Nectarines are in season right now, ripe and ready to eat. But what does that mean? When exactly are nectarines in season by month? Is there a difference between peach and nectarine season? Is there a difference between white nectarines and yellow nectarines season? Do nectarines come into season at different times in the US vs the UK vs Australia vs New Zealand or other regions?
When are nectarines in season?
Nectarine season is roughly late spring to late summer or early fall at the latest. But the seasons are not the same all around the world. The Earth is divided into two hemispheres by latitude: the Northern hemisphere and the Southern hemisphere. In the Northern and the Southern hemispheres the seasons are reversed: when it’s summer in the North, it’s winter in the South. Which also means that nectarine season is also reversed.
Nectarine season by month in the Northern hemisphere
In the Northern hemisphere nectarines are generally in season late spring to late summer or early fall at the latest. By month, that means that nectarine season is April-May throughout August-September. Nectarine season usually starts mid to late May and lasts till late August to early September. However, there are very early season nectarines that are ready to pick and eat late April. Similarly, there are late season nectarines that become ripe early to mid September and are good to eat mid to late September.
Nectarine season by month in the Southern hemisphere
In the Southern hemisphere nectarines are generally in season late spring to late summer or early fall at the latest. But given that the seasons are reversed, that means you have nectarines available during fall-winter months instead of spring-summer.
By month, nectarine season in the Southern hemisphere is roughly October-November through February-March and up until April, depending on the cultivar and exact region. The start of the season is given by early season nectarines which are ripe and ready to eat October throughout November.
Mid-season fruits are those that ripen December through February, although some consider only December and January fruits as actual mid-season nectarines. Late February through March or April at the latest is late season for nectarines grown in the Southern hemisphere.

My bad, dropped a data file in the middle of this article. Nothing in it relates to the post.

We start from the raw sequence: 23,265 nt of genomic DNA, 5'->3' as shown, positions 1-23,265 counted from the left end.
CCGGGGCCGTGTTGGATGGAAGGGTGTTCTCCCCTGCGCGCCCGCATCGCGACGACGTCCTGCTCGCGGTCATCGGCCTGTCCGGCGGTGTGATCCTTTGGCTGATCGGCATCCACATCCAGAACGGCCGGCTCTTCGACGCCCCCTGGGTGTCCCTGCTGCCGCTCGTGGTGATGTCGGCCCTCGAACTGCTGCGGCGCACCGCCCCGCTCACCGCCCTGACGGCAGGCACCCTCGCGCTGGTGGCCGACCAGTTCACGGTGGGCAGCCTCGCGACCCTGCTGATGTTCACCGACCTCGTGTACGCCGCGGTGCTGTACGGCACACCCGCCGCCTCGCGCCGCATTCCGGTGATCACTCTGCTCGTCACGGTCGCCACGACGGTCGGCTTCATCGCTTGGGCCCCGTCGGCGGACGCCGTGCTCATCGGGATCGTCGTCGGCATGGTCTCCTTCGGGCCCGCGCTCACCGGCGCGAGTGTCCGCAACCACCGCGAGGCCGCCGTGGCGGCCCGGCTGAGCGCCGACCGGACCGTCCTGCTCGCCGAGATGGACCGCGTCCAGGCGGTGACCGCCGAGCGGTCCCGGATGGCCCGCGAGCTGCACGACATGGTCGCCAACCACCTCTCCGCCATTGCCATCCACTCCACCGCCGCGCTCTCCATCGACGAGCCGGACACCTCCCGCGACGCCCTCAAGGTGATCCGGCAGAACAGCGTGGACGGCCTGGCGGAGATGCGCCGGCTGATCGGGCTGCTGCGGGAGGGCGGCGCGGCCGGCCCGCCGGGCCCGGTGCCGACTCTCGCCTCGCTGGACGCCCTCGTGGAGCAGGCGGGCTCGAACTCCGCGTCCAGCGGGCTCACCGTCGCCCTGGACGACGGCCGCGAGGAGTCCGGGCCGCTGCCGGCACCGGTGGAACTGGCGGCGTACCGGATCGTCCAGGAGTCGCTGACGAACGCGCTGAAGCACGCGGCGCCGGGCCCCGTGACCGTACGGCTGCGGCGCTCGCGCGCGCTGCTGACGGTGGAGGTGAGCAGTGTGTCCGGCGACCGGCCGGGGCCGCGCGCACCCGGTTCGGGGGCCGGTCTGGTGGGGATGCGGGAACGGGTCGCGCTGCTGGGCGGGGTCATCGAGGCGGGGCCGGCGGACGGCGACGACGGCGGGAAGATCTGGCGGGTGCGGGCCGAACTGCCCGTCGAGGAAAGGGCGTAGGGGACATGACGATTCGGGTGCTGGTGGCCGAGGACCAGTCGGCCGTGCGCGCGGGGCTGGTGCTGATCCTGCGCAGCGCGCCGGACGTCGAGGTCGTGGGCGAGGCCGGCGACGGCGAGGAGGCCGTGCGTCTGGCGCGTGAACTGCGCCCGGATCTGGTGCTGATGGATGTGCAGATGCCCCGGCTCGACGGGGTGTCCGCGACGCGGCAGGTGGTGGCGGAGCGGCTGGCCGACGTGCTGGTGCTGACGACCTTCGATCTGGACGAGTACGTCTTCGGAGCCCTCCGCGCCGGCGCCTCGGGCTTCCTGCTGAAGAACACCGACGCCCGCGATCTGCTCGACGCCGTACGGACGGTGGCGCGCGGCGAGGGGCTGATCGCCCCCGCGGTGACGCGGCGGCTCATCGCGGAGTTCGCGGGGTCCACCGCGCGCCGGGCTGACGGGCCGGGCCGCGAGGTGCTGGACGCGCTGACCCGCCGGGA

Given their extensive cultivation and the fact that the seasons are reversed in the two hemispheres, you can say nectarines are in season right now at any time during the year and likely be right. The only thing is that right now might mean you are eating nectarines either from Australia or New Zealand, or from the US or UK.
Do know the following:
- There are at least a few dozen different cultivated varieties of nectarines which ripen at different times throughout the season.
In the Northern hemisphere, fruits that are ripe and ready to pick late April or early to mid-May likely do not come from the same nectarine cultivar as fruits that are ripe and ready to eat mid-season (June, July, early to mid August) or late season (late August throughout September).
- Fruits are not all harvested in one go.
Nectarines ripen in succession and are harvested gradually, as they become ready to pick and eat, which means one tree may require several harvests over the course of a few weeks. As a result, fruits harvested from one cultivar may overlap at some point in time with fruits harvested from another cultivar.
Because it’s possible for early and mid-season nectarines or mid-season and late-season nectarines to be present on the market at the same time, even sitting one next to the other, you may buy really good tasting fruits and not so good tasting ones back to back. Unless you know your cultivars really well and know just what to get.
- In addition to climate, differences in yearly weather conditions also have a fundamental impact on nectarine cultivation, fruit harvesting time and fruit taste.
For example, if the weather is unusually warm in a given region one year, nectarines may ripen and become ready to pick and eat earlier than usual in the season. High temperatures and sunny weather together with plenty of rainfall will yield extremely juicy and flavorful fruit at any point in the season.
- Both white nectarines and yellow nectarines are in season at the same time.
White nectarines are nectarines with white flesh. Yellow nectarines are nectarines with golden yellow flesh. Despite the difference in flesh color, the two varieties are the same fruit and have the same season. Indeed, yellow-fleshed varieties are more numerous and cultivated more extensively, and thus better represented on the market compared to white fleshed nectarines. Find out more about what is a nectarine.
Where do nectarines come from when they are in season?
In the Southern hemisphere, Australia, New Zealand, various countries from South America (e.g. Chile) and South Africa are some of the biggest producers of nectarines.
In the Northern hemisphere, China, Italy, Greece, Spain, Turkey, Iran, the US and Canada are some of the biggest producers of nectarines. In the US, states such as California, Texas and Florida lead production of early and mid-season nectarines due to their convenient geographical placement and focus on agriculture. Other producers include the UK, India, countries in north Africa such as Egypt and more.
Are nectarines in season right now?
Yes, they are. Right now nectarines are in season in the Northern hemisphere. Nectarine season has already started in warmer regions in the US, in Spain, Portugal, Italy, Greece, Turkey, Iran, India, parts of the UK and more. Over the course of the next few weeks nectarine season will also start in other Northern hemisphere countries as well, including countries with a more temperate climate that are just beginning to see warmer weather e.g. Balkan countries such as Romania, Bulgaria, Serbia, Croatia, Hungary, Moldavia and more.
This post was updated on Saturday / May 29th, 2021 at 10:01 PM